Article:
30 new factsheets on the energy transition!

Zoom in on best practices in participative governance


Each city’s energy transition is different but they have one element in common: the active involvement of the local community to make their city greener – and that is what TOMORROW is about! We created 30 factsheets from an analysis of innovative energy transition practices taking place in cities from all over Europe. We want to inspire readers and to distil lessons that could help other local authorities to follow a similar path.

Energy Cities and DRIFT, the Dutch research institute for sustainability transitions, are supporting six cities (Brasov, Dublin, Valencia, Mouscron, Brest & Nis) to develop 2050 transition roadmaps with their communities. As a first step, we aim at providing them with the necessary knowledge to start their “transition road mapping” process.

Here are three of the biggest lessons we learned:

1- Fund green community projects

Local authorities and their citizens can get creative when it comes to finding resources for their city’s energy transition. Bristol (UK) and Lisbon (Portugal) prove it!

Bristol Community Energy Fund is an energy scheme created by Bristol City Council in 2015 with the aim of supporting and enhancing local energy production and consumption. More specifically, the initiative supports local groups through grant and loans, enabling them to develop projects on sustainability, renewable energy and energy efficiency in the area. The Bristol Community Energy Fund also collaborates with local businesses to address environmental and social issues in the city. So far, they have funded 39 different projects!

Photo by Nathan Riley on Unsplash

Lisbon introduced participatory budgeting in 2008, to give citizens the possibility to decide a portion of the municipal budget. The city has founded almost two thousands projects! Within the framework of “Lisbon European Green Capital 2020”, the participatory budget became “green”, to encourage citizens to propose projects contributing to the city’s sustainability and climate objectives.  

2- Give space to experiment

Many cities host or work with urban living labs, to experiment with new technologies, research and gather ideas.

In Italy, Milan City Council created their own living lab, Milano 2046 – laboratorio per un futuro comune” ( “Milan 2046 – a laboratory for a common future”) to translate different visions and ideas from citizens and other stakeholders into projects and raise awareness of the need for long term thinking in the political and collective debate. They conducted a study to learn about ideas, needs and interests from multiple local stakeholders, in order to guide urban planning interventions.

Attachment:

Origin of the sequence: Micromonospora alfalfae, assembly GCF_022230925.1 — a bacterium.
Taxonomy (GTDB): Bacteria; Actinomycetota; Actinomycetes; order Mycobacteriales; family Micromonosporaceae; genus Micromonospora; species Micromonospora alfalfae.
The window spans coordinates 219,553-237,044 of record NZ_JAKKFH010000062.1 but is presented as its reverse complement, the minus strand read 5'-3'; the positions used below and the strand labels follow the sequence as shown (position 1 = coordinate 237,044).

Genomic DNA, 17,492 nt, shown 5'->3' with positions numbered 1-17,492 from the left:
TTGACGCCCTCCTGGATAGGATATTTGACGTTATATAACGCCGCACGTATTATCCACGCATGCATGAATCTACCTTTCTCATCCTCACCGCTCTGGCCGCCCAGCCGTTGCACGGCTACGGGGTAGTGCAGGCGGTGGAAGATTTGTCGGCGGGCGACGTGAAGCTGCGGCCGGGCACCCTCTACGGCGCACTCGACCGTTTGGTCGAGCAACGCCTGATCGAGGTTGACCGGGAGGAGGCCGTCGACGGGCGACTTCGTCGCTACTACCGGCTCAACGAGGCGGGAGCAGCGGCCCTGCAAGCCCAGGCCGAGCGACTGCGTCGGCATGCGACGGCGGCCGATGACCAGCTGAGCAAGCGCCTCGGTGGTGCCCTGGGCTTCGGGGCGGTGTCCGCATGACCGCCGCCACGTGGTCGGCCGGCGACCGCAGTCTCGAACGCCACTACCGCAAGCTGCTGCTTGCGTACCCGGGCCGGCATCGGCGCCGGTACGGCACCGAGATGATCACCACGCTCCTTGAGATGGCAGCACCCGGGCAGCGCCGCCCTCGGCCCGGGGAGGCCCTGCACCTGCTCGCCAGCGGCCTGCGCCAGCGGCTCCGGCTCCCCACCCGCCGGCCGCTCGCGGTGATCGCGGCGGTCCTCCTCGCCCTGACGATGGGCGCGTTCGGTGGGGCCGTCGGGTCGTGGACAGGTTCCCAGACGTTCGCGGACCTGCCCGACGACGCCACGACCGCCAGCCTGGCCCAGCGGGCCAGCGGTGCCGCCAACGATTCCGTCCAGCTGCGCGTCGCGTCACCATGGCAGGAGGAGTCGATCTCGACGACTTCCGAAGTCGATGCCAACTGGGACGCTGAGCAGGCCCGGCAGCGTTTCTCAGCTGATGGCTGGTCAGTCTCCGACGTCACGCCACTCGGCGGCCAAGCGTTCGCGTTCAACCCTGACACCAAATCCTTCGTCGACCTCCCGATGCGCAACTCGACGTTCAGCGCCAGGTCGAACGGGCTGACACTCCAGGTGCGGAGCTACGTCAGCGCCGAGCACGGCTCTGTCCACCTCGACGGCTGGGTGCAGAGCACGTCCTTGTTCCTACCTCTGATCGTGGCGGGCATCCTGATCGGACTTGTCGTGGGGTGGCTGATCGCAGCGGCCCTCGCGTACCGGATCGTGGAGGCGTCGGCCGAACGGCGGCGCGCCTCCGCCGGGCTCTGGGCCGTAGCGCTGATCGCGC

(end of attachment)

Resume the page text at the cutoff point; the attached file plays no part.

In Amsterdam, the living lab De Ceuvel tested “Jouliette”, a smart grid technology that aims to foster bottom-up transitions towards a fair and 100% renewable energy system. De Ceuvel’s solar panels produce energy that they can sell to community members using a digital currency. Thanks to this system, both renewable energy production and consumption occur outside market limitations!

3- Keep the dialogue going

The road towards a carbon neutral city is not an easy one…that is why local authorities needs their citizens’ support. A successful communication strategy can be an excellent way to make sure everyone is informed, but also able to contribute!

In 2015 the Municipality of Utrecht (the Netherlands) developed “Utrecht maken we samen” – Dutch for “We make Utrecht together” – a participatory policy-making process involving residents, to help the city to become carbon neutral. During 2 months, the City Council organised three debates: experts assisted 165 citizens and other stakeholders, to learn about the energy transition, build future scenarios and develop a provisional energy plan.

The municipality of Manheim (Germany) developed a climate action plan that aims to reduce local CO2 emissions by 40 per cent by 2020. In order to implement this plan and to promote collaboration and networking among residents, they set up a citywide campaign, “Mannheim Auf Klimakurs” (“Mannheim on a climate-friendly course”). The campaign aims to strategically bundle energy and climate measures and make them more visible: it allowed the city to promote and implement more than 60 projects and activities!

Looking for more inspiration? Visit citiesoftomorrow.eu!

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Publication date

February 11, 2020